Flo Bear, a 36-year-old, stay-at-home mom from Fort Wayne, Ind., doesn’t have to look further than her 2½-year-old daughter Georgia for a reason to be thankful for good doctors and modern medicine. Although she was born healthy, Georgia was seven weeks early and had to spend the first 30 days of her life in the neonatal intensive care unit gaining weight before she could go home with her mom and dad, Tom.
Flo’s own health issues have given her even more reasons to be grateful for advances in medicine and the people behind them. Born with only one pumping chamber in her heart, Flo got to know her way around the cardiology department at Riley Hospital for Children at Indiana University Health. She had two surgeries before she was 10 years old in preparation for a third surgery that would hopefully prevent eventual heart failure and the need for a transplant.
Although she had to limit her physical activity and she tired easily, Flo says she didn’t feel disabled by her condition.
“My parents were very positive about it,” says Flo. “I didn’t know any different.”
New procedure gives Flo a new life
When she was 10 years old, Flo underwent the third surgery, a Fontan, a pioneering procedure at that time for children with congenital heart conditions. Named for the doctor who developed it, the procedure rerouted blood flow to compensate for the chamber (ventricle) that didn’t fully form before Flo was born. Rerouting the blood flow allowed blood to go to the lungs without needing two pumping chambers, and gave Flo a normal oxygen level. That meant her heart could function with just one pumping chamber rather than a normal heart’s two.
Flo had the procedure done at Mayo Clinic, one of the few facilities at that time performing it. The procedure was a success and eliminated the restrictions Flo had on physical activity.
“I lived a normal life,” says Flo. “I could participate in gym and in sports—I really didn’t have any limitations.”
It wasn’t until she was 27 years old—by that time married to her husband, Tom, and working in advertising sales—that Flo had any heart-related issues. She developed an arrhythmia due to scar tissue that developed after the Fontan and experienced episodes when her heart would race up to 200 beats per minute. Medication controlled the condition and kept the episodes to a minimum.
Flo learned that the arrhythmia was one of the complications doctors were seeing develop among the group of oldest people to have the procedure done. It wasn’t long before Flo learned about another complication from the procedure.
“My body wasn’t retaining protein the way it should and I started retaining water and gained about 20 pounds,” Flo said. “When I started eating a high-protein diet and taking medication, I lost the weight within two weeks.”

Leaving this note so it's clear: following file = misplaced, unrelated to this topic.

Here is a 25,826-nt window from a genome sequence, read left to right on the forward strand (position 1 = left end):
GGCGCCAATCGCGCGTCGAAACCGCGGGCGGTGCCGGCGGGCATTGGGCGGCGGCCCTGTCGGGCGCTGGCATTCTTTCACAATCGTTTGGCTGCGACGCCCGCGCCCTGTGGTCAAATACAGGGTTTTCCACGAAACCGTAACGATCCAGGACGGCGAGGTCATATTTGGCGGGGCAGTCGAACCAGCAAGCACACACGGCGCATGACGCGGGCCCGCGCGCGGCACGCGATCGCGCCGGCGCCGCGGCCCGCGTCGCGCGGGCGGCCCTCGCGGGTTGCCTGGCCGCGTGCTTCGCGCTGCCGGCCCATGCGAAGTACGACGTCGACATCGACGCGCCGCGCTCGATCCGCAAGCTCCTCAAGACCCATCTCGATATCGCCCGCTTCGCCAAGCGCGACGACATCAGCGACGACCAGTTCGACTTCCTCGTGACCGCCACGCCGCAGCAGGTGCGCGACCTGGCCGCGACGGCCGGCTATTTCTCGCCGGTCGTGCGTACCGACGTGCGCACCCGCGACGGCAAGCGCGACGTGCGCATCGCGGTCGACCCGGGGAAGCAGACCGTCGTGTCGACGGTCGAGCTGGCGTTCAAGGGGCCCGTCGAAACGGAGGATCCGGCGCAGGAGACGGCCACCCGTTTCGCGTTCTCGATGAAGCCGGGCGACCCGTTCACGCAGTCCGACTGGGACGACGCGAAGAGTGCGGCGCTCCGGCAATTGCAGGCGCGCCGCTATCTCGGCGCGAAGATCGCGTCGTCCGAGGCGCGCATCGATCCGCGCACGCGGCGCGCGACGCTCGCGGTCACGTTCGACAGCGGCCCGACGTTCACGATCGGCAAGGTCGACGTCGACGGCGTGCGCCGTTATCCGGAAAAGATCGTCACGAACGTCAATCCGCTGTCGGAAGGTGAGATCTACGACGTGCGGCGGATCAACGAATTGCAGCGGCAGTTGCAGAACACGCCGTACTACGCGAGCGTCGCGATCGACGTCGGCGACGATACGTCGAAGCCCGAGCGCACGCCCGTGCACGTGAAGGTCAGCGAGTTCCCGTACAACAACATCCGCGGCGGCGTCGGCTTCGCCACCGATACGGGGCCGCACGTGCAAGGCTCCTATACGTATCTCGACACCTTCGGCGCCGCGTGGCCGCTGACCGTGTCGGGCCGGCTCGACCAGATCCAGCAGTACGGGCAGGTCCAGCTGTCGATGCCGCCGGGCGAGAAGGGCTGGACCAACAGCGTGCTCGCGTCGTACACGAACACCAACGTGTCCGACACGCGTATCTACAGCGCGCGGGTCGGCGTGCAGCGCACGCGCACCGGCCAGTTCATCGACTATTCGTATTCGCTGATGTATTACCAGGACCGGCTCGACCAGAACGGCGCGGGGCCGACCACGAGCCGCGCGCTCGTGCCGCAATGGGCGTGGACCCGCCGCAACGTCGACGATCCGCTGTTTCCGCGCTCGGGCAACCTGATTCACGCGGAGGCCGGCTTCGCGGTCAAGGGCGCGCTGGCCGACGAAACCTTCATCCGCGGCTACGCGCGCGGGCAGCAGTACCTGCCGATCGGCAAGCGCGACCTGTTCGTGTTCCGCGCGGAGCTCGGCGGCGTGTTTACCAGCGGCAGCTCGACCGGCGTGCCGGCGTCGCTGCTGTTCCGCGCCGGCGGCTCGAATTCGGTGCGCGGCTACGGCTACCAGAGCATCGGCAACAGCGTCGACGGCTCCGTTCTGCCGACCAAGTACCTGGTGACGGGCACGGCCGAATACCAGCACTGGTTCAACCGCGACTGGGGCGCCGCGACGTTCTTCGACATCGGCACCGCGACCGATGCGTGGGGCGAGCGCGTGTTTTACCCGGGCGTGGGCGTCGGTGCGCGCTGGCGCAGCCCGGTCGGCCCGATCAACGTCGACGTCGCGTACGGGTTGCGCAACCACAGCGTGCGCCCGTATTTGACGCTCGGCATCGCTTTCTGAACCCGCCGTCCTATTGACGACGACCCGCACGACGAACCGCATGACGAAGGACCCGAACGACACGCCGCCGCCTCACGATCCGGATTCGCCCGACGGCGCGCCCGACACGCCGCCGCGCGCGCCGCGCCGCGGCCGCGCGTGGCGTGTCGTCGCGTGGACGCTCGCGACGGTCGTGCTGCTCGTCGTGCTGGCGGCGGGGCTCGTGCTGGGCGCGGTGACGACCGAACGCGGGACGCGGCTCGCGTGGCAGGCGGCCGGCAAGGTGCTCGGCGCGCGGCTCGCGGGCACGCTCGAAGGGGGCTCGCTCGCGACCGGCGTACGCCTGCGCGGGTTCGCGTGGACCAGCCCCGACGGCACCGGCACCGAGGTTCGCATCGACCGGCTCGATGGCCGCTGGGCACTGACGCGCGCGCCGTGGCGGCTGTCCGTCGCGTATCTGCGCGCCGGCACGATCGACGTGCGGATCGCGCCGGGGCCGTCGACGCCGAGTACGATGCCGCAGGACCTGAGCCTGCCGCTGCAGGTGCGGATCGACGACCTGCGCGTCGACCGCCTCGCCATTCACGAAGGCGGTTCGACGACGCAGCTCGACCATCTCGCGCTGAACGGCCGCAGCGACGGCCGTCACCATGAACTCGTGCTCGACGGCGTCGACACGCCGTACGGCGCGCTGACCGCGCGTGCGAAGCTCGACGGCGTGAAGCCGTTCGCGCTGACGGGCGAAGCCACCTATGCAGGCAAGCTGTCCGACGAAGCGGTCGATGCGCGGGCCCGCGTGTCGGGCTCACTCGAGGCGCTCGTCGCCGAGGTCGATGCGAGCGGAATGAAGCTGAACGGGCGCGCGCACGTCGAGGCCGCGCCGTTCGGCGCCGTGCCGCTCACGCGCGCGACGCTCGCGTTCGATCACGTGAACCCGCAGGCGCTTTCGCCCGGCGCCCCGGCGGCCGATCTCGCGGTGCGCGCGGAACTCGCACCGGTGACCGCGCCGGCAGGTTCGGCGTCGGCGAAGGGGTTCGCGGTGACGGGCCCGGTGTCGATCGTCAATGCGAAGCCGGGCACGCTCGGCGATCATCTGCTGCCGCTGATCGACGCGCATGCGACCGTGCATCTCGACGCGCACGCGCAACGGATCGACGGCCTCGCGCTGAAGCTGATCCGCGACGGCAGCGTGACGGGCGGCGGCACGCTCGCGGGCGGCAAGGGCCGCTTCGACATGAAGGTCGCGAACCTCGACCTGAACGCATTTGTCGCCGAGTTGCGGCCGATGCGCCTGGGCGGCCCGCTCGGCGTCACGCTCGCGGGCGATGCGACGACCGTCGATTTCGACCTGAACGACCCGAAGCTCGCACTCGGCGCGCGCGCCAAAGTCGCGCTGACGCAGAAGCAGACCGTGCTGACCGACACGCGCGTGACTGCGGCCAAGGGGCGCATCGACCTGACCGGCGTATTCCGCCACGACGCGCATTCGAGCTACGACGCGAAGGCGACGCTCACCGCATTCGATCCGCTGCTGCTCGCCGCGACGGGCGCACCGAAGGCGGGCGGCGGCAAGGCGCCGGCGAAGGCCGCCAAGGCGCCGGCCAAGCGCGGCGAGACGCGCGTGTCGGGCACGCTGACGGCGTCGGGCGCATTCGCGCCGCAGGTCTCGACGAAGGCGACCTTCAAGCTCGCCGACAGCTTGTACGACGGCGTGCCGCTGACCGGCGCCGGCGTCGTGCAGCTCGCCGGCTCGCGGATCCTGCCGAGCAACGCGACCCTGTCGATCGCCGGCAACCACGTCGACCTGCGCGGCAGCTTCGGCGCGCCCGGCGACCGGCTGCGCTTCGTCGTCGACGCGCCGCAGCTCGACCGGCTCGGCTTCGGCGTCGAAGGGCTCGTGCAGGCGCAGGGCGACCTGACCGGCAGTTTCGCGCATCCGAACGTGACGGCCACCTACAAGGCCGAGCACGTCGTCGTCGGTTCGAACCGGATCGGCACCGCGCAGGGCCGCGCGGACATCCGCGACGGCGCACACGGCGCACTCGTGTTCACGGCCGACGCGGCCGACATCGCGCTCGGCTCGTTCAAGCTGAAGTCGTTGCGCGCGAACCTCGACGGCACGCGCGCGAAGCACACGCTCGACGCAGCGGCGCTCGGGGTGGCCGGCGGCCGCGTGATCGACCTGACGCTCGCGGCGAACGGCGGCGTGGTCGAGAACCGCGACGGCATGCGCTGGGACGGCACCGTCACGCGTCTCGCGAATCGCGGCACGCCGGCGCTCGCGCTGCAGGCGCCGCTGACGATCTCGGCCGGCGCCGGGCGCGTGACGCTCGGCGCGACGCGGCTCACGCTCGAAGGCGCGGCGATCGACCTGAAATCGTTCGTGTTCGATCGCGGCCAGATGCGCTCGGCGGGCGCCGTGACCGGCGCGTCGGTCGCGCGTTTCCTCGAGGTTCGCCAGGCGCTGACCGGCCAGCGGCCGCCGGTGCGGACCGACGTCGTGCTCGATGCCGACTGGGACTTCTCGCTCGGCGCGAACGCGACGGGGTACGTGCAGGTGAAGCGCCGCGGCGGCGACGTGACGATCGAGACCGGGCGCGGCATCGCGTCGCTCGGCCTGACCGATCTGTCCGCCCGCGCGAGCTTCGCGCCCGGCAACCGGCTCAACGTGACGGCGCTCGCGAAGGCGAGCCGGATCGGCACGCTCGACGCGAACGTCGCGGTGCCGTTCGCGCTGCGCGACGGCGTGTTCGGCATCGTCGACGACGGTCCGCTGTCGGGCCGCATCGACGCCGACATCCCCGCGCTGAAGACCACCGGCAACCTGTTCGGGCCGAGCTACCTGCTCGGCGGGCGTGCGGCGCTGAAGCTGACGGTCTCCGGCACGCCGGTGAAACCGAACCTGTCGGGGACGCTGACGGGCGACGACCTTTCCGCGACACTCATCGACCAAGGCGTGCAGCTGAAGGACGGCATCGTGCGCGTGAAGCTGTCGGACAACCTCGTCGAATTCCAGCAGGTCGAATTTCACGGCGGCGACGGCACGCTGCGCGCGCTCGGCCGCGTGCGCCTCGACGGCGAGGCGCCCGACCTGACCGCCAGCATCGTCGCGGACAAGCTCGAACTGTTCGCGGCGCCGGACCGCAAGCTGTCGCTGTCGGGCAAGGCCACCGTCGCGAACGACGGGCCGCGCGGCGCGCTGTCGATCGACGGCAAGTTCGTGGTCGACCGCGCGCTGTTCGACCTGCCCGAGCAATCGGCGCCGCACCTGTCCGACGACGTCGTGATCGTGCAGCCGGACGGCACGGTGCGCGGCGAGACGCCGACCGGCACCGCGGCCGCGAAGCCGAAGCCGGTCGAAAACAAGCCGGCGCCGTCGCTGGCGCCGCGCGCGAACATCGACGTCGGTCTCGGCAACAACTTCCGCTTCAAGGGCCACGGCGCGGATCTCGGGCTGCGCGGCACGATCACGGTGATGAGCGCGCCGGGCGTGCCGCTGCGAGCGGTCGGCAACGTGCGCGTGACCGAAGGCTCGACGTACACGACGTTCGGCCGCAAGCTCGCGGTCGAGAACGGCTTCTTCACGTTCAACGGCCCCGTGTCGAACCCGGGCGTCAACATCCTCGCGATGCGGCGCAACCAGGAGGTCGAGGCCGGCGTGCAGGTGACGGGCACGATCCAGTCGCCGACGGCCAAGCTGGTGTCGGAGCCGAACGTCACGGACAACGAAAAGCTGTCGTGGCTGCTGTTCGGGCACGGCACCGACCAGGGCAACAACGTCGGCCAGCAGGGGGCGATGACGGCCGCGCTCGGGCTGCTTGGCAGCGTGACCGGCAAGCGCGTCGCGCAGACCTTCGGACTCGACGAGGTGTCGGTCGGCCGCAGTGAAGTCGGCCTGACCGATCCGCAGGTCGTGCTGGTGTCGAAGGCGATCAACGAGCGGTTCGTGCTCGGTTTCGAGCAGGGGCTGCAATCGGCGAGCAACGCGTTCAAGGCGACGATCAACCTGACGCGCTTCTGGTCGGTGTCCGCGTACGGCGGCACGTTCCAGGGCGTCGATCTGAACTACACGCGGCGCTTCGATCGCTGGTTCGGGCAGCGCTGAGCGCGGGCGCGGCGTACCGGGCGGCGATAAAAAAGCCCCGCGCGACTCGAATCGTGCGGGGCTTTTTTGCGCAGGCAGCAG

Keeping the complications under control didn’t last, however. A few months later, Flo was making regular trips to the emergency department, her heart racing. Doctors used medication and administered electrical shocks, almost monthly for a year, to reset her heart to a normal rhythm. Indiana University Health cardiologist Mithilesh Das, MD, recommended using ablation, a minimally invasive procedure, to remove the scar tissue and correct the arrhythmia.
Timing works in Flo’s favor
Before the procedure, Flo had an echocardiogram, and a CT scan, which provided detailed images of the heart. She was referred to W. Aaron Kay, MD, director of the Adult Congenital Heart Disease Program, who saw that the right chamber of Flo’s heart was massively enlarged, likely the reason why she had so many rhythm problems.
“Dr. Kay explained that the Fontan procedure had been modified since I had it done,” says Flo. “He said I needed a Fontan conversion, which would bring the original procedure ‘up to code,’ so to speak, and address the issues I was having.”
Flo and her husband Tom learned that without the conversion, the arrhythmias would continue and eventually, Flo’s liver and other organs would begin to fail. They were shocked—she’d gone from needing a minimally invasive procedure to needing major heart surgery.
Three days later, they received a call telling them John Brown, MD, a pediatric cardiothoracic surgeon at Riley Hospital for Children at IU Health who was involved in pioneering the Fontan conversion, had reviewed her case and said she was a prime candidate. He wanted to do the operation while she was as healthy as she was. He had an opening in his surgical schedule—just five days later.
Because she was already a member of the Riley Hospital for Children at IU Health family and Dr. Brown was a pediatric surgeon, Flo went “home” for the surgery, which was a success. Flo rates the entire experience “awesome.”
“Dr. Brown was amazing; we are so thankful for him,” says Flo. “My recovery experience was amazing because the nurses were great.”
Flo attributes her smooth recovery—Dr. Brown released her to “normal life” at her six-week check up—to great support from family and friends, and a positive attitude.
“The mind is so powerful,” she says. “I’m a firm believer if you think positively it helps in the healing.”
She’s using that positive attitude and a healthy lifestyle—eating clean, yoga, walking and managing stress—to do her part to take care of her heart and maintain her good health.
“I’m not sure what’s ahead down the road. There’s always a chance I’ll need a heart transplant in 10 years; they don’t know,” says Flo, referring to being a recipient of two pioneering procedures. “Dr. Brown’s involved in research with congenital heart patients. They’re pioneering new things all the time.”
For now she’s happy to be chasing a toddler and having so much going on she doesn’t have time to think about “what ifs.”
“I’m just living a normal life.”